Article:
Most employees would never dream of telling their bosses what they must decide and abide by in terms of religious freedom. And by that same principle, no boss should have the right to impose his religion on the people who work for him.

That is one of the reasons why so many faith leaders have spoken against the Hobby Lobby decision. It is now making it acceptable for a corporation to impose on the individual liberty of others their religious beliefs, also the financial freedom that goes along with that, and also the ability for a woman to make critical health care decisions. They might even be interfering with a doctor telling a patient what is best for them and their health.

The views held by companies' owners should not be able to interfere with this basic understanding of fundamental rights. The Not My Boss's Business Act protects workers' religious liberty by not allowing their bosses to impose this hardship, to impose their religion, and to impose what I believe ultimately comes down to discrimination.

Finally, the precedent set by this decision could open the door wider and wider for more court cases and more employers who want to deny more aspects of basic health coverage and services because they claim it conflicts with the boss's religious beliefs. From blood transfusions to vaccinations, we are now in a minefield in which we can have the destruction of religious freedom of employees and the health care freedom we have fought so hard to manifest.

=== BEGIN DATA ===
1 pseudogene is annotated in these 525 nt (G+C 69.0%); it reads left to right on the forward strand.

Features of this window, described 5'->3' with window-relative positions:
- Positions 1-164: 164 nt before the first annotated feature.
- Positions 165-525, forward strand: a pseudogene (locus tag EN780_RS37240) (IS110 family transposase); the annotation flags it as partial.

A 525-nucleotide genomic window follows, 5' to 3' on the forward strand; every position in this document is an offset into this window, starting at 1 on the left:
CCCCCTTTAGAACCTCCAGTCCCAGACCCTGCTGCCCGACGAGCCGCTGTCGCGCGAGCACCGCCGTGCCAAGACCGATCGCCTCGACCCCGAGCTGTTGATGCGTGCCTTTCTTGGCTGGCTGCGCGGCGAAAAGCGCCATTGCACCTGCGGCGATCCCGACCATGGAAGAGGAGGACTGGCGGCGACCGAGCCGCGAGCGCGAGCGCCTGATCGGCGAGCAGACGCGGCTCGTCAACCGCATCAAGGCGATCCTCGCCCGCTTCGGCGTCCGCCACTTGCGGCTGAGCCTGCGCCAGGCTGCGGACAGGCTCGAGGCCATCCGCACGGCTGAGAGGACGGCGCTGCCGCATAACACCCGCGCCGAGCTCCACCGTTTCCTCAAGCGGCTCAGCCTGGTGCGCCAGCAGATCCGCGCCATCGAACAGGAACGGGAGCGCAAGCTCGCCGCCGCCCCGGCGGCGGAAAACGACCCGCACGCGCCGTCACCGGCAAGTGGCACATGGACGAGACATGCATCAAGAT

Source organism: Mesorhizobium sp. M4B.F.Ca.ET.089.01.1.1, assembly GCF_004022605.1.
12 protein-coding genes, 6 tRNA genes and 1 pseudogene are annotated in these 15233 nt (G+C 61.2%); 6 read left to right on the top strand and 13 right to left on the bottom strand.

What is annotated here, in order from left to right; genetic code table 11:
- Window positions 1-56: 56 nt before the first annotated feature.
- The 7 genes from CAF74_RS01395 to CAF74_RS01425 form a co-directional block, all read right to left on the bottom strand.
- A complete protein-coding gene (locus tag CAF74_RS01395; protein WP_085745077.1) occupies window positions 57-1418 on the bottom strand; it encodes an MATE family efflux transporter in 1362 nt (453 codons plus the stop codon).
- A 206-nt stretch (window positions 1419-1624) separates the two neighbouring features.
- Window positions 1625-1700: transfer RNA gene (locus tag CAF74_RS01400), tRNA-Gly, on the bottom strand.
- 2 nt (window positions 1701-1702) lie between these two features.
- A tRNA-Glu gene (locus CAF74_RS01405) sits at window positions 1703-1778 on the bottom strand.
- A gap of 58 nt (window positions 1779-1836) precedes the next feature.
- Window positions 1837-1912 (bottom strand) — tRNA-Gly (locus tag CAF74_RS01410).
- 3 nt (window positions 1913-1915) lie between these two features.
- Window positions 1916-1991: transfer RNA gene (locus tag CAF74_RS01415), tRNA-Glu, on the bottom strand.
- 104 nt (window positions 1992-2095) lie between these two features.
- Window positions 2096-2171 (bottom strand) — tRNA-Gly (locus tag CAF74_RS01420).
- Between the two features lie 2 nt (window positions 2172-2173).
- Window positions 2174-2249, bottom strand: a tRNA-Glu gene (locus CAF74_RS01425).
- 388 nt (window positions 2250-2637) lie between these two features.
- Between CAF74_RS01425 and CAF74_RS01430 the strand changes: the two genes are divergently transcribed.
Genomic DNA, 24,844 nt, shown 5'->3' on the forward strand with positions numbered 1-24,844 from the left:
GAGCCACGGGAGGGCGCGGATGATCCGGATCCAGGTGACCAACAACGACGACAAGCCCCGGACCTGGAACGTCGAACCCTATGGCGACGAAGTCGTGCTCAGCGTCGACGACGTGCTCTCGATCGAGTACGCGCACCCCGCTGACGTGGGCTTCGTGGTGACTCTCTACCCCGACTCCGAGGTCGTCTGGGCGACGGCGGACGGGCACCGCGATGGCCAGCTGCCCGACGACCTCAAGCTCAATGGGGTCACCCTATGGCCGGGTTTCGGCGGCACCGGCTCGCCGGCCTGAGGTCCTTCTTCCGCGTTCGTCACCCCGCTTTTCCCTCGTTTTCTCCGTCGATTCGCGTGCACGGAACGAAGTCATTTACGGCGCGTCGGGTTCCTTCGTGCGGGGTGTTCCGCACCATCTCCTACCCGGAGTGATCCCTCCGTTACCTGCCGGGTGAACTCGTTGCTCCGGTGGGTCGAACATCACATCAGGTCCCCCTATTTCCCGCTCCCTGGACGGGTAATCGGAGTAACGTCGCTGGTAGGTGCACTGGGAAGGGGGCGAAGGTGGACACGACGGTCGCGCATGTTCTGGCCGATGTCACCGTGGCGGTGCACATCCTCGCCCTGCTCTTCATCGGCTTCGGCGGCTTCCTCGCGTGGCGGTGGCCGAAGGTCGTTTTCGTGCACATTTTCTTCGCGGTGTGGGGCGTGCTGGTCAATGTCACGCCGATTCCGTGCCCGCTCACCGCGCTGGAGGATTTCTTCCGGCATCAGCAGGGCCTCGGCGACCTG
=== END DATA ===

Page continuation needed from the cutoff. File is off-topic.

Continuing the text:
The Hobby Lobby decision is a step backward that we must correct. It is a step against women's rights. It is a step against religious freedom. It is a step against workers who earn basic benefits to have the ability to make those benefits real in their lives.

The Not My Boss's Business Act will make it clear that bosses cannot discriminate. The Not My Boss's Business Act will make it clear that there should be equal treatment under the law for the tens of thousands of workers whose coverage now hangs in the balance.

A woman's health care decisions should be between that woman and her doctor. There is no room for a boss's religious beliefs in that equation, period.

I watched for decades, growing up, not only my mother but countless people fight to establish basic principles in the workplace. We cannot go back now. This is such a critical piece of legislation, to correct for the mistakes in this Supreme Court decision and assert those fundamental American ideals, that individuals should be able to make their own health care decisions, that bosses and corporations should not impose religious beliefs on others, and that we are a nation where every woman can create a sacrosanct and private relationship with her doctor and make ultimately the health care decisions that are best for her, not ones in any way influenced or affected by a corporation.

I thank again the Senate and the Presiding Officer for this time but, most importantly, I thank Senator Murray and other Senators who have led on this issue.

I yield the floor.